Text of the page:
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Divided We Stand

Divided We Stand
New book about the 2020 election.

Sunday, October 23, 2022

Darkness in October

 Our recent book is titled Divided We Stand: The 2020 Elections and American Politics.  Among other things, it discusses the state of the partiesThe state of the GOP is not good. Trump and his minions falsely claimed that he won the election, and have kept repeating the Big Lie And we now know how close he came to subverting the Constitution.   

David French at The Dispatch:
Whereas the far left sees America as irredeemably racist, the far right sees America as irredeemably woke. All of the institutions of American life are “captured” by the left—from the academy, to corporate America, to the military, to pop culture. Even our churches and religious schools are infected by wokeism. Conservatives have conserved nothing.
Here’s a version of that argument by John Daniel Davidson, a senior editor at The Federalist:
After all, what have conservatives succeeded in conserving? In just my lifetime, they have lost much: marriage as it has been understood for thousands of years, the First Amendment, any semblance of control over our borders, a fundamental distinction between men and women, and, especially of late, the basic rule of law.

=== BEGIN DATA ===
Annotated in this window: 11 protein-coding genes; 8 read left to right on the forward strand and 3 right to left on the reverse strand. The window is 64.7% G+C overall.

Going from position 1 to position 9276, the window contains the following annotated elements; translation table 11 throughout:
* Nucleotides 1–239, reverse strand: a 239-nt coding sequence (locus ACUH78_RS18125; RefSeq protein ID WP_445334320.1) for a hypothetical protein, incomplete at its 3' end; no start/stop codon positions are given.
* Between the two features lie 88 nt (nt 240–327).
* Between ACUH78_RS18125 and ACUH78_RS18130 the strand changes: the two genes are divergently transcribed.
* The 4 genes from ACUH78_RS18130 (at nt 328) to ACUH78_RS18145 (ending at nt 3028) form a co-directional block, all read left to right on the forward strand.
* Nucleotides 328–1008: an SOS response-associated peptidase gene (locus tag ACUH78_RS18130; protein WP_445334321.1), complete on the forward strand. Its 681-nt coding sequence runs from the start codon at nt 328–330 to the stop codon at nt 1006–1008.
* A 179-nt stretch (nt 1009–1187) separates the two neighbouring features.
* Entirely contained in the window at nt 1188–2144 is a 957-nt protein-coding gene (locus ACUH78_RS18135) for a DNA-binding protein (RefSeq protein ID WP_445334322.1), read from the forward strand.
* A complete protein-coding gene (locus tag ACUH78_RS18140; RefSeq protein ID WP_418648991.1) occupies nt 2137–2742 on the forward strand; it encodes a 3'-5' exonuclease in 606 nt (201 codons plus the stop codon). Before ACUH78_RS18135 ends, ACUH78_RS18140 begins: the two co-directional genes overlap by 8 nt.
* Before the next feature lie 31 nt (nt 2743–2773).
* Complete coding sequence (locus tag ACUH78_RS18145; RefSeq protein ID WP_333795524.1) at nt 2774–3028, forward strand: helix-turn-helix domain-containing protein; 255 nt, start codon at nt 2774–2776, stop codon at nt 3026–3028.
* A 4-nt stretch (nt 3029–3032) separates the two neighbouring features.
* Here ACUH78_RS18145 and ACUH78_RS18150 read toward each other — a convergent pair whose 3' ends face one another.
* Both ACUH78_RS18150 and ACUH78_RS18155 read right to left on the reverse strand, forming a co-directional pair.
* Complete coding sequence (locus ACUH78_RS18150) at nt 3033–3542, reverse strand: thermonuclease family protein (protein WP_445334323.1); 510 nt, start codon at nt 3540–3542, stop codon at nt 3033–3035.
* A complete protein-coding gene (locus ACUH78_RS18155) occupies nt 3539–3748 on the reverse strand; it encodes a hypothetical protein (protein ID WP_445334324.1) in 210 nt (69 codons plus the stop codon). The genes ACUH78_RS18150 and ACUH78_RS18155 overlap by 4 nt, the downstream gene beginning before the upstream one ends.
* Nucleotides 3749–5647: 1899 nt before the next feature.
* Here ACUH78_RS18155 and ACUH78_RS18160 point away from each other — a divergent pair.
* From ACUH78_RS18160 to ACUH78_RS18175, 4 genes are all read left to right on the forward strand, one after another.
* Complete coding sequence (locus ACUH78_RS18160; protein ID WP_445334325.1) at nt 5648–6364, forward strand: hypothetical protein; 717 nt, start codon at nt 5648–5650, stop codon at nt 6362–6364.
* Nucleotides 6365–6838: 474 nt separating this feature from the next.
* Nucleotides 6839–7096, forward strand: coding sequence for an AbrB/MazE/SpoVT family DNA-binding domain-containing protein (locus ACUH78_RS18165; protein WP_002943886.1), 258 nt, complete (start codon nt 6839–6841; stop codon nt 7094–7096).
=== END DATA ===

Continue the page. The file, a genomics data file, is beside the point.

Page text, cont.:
Here’s Michael Anton, the author of 2016’s notorious Flight 93 essay, writing in American Greatness:

Have we conserved [the American regime]? Does it function as it was designed to do? As a political scientist, and as a historian of sorts before that, I find the question laughable. If any of you want to make the case that we still live in the founders’ regime, go ahead.
The radical left seethes with fury at the America that was and believes that the America that is cannot escape its horrific past, at least not without revolutionary change. The radical right longs for the America that was, loathes the America that is, and believes the America that will be is doomed, at least not without revolutionary change.

This is the postliberal call. This is where nationalist conservatives want to wield power to “reward friends and punish enemies.” This is where Davidson says, “The government will have to become, in the hands of conservatives, an instrument of renewal in American life—and in some cases, a blunt instrument indeed.”

That means, in his words, “a dramatic expansion of the criminal code.” This means draconian restrictions on free speech and on parents’ rights. Desperate times call for desperate measures. Again, here’s Davidson:

To those who worry that power corrupts, and that once the right seizes power it too will be corrupted, they certainly have a point. If conservatives manage to save the country and rebuild our institutions, will they ever relinquish power and go the way of Cincinnatus? It is a fair question, and we should attend to it with care after we have won the war.
Anton, for his part, calls for rediscovering “the right of revolution”:

I maintain it as axiomatic that you can’t have natural rights without a right of revolution, just as you can’t have the founding without an actual revolution, and since you can’t have the regime of the founders without natural rights, you can’t have the founding principles or the founders’ regime without a right of revolution.